The presidential candidate of the Progressive People’s Party (PPP), Dr Papa Kwesi Nduom, says there cannot be free and fair elections if the Electoral Commission (EC) fails to strictly implement the Political Parties’ Law.
Making the strongest case yet for the implementation of the Political Parties’ Law during a visit to the Graphic Communications Group Limited (GCGL) in Accra yesterday, Dr Nduom said even though the Constitution had given powers to the EC to decide on the accepted criteria for the formation and operation of a political party, it appeared the EC was reluctant in applying the law.
Dr Nduom and his party’s national executive interacted with editors at the Editorial Conference of the Daily Graphic and witnessed the processes followed in the selection of stories for publication.
He said since 1992, the EC had refused to do its work and that political parties that were defunct or decided to go on holidays remained recognised by the EC.
Dr Nduom observed that those parties surfaced only during election periods and thereafter, went into hibernation when they should be playing defined roles in shaping policies and critiquing the ruling party’s actions and inactions.
He was of the opinion that the media had not helped much in holding the EC accountable to its functions as enshrined in the Constitution. “Pressure must be put on the EC to do the right thing,” he added.
He said it was not an easy task hiring the services of an auditor to audit the party’s account which the PPP had done, noting that some “so-called big parties” had failed to do so but the EC had not cracked the whip”.
With the announcement by the EC for flag bearers and aspiring Members of Parliament (MPs) to pick nomination forms, some parties that were virtually dead have sprung up to life and gone for the nomination forms but no one has questioned their eligibility.
Funding of political parties
Another matter that the flag bearer of the PPP described as an issue of concern was that the law was certain on who could contribute to the financing of political parties but the EC had failed to question the source of funding of political parties.
So, he said, it was possible for a political entity to be using state resources for political campaigns, saying “things are happening but the custodians of the law do not bother.”
Dr Nduom recounted that following the 2012 elections, the PPP wrote a letter to the EC concerning the use of National Health Insurance Scheme (NHIS) cards in registering voters but the EC conveniently ignored it, adding that the voter register, as it currently stood, was not “correct” and that at the end of the day, the results of the elections could be contested as not “free and fair.”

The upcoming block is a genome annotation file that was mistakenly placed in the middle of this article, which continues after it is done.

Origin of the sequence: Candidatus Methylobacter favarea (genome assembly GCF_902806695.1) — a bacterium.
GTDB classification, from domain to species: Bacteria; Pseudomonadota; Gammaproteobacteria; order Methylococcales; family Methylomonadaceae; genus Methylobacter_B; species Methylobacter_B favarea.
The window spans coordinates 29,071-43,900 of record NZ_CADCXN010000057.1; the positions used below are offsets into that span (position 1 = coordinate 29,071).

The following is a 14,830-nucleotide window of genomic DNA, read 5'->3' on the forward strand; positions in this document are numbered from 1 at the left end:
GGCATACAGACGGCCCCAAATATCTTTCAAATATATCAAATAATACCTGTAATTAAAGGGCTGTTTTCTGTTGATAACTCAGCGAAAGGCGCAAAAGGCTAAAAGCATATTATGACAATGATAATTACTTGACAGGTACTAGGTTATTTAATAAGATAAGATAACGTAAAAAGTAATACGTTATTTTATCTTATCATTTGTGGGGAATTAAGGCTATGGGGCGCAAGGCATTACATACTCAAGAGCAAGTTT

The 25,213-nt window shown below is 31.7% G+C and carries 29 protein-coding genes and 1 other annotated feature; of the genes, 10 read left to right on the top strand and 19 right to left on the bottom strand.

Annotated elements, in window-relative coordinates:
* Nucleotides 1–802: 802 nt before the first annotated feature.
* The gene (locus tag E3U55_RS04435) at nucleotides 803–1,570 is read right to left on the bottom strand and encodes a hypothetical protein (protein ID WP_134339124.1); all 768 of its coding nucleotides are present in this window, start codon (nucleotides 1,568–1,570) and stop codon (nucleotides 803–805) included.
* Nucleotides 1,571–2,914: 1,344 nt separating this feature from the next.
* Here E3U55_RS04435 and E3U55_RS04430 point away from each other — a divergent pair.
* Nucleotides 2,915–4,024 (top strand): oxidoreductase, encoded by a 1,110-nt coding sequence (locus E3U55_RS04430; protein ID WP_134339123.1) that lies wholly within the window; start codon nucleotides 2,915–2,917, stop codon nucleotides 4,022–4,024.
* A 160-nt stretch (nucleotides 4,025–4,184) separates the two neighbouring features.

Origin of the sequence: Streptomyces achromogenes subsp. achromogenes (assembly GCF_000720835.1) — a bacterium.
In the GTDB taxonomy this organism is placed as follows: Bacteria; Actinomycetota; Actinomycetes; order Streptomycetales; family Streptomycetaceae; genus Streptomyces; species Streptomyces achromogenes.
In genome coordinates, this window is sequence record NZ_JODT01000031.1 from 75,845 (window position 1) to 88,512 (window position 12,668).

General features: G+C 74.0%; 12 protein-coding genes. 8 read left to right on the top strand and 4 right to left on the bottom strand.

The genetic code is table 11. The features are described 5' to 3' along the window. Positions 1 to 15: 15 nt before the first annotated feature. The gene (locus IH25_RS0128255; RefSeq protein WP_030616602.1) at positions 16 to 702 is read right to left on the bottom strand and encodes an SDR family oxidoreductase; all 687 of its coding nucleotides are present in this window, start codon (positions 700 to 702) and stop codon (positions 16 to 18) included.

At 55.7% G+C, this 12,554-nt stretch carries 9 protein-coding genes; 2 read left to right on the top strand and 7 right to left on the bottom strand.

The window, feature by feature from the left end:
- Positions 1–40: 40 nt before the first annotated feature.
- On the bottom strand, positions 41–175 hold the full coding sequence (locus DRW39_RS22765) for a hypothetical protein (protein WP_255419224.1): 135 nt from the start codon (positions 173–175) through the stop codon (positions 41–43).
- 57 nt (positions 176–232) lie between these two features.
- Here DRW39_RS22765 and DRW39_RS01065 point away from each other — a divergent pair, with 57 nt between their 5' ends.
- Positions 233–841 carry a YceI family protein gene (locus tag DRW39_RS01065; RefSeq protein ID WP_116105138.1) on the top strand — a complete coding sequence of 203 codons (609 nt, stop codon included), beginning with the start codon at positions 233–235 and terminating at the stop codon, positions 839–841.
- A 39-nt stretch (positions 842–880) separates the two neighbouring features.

GCGL on the move
In his welcome address, the Director, Newspapers of the Graphic Communications Group Limited (GCGL), Mr Yaw Boadu-Ayeboafoh, stressed the commitment of the company to partner political parties in a bid to deepen the country’s democracy.
Over the past years, he said GCGL had opened its doors wide for any political party that intended to use the company’s brands to project its objectives and mandate.
Mr Boadu-Ayeboafoh said GCGL, in this year’s elections, had created a wider platform to dialogue with the political parties by providing a wider coverage for them to sell their policies.
The director said the company respected all political parties because without them the country’s development would not be complete.
For his part, the Editor of the Daily Graphic, Mr Ransford Tetteh, said the brand believed very much in accuracy and integrity.
He said GCGL would not allow its various brands to be used as a tool for chaos but would consciously allow itself to be an agent of national development by playing fair, being accurate and balanced in its reportage.
Dr Nduom was accompanied by a high-powered delegation including Mr Allotey Brew Hammond, National Chairman, the Vice-Presidential Candidate, Ms Brigitte Dzogbenuku, Mr Mike Eghan, an elder of the party and Mr Richard Keelson, National Campaign Coordinator.
Source: radioxyzonline.com/files from graphic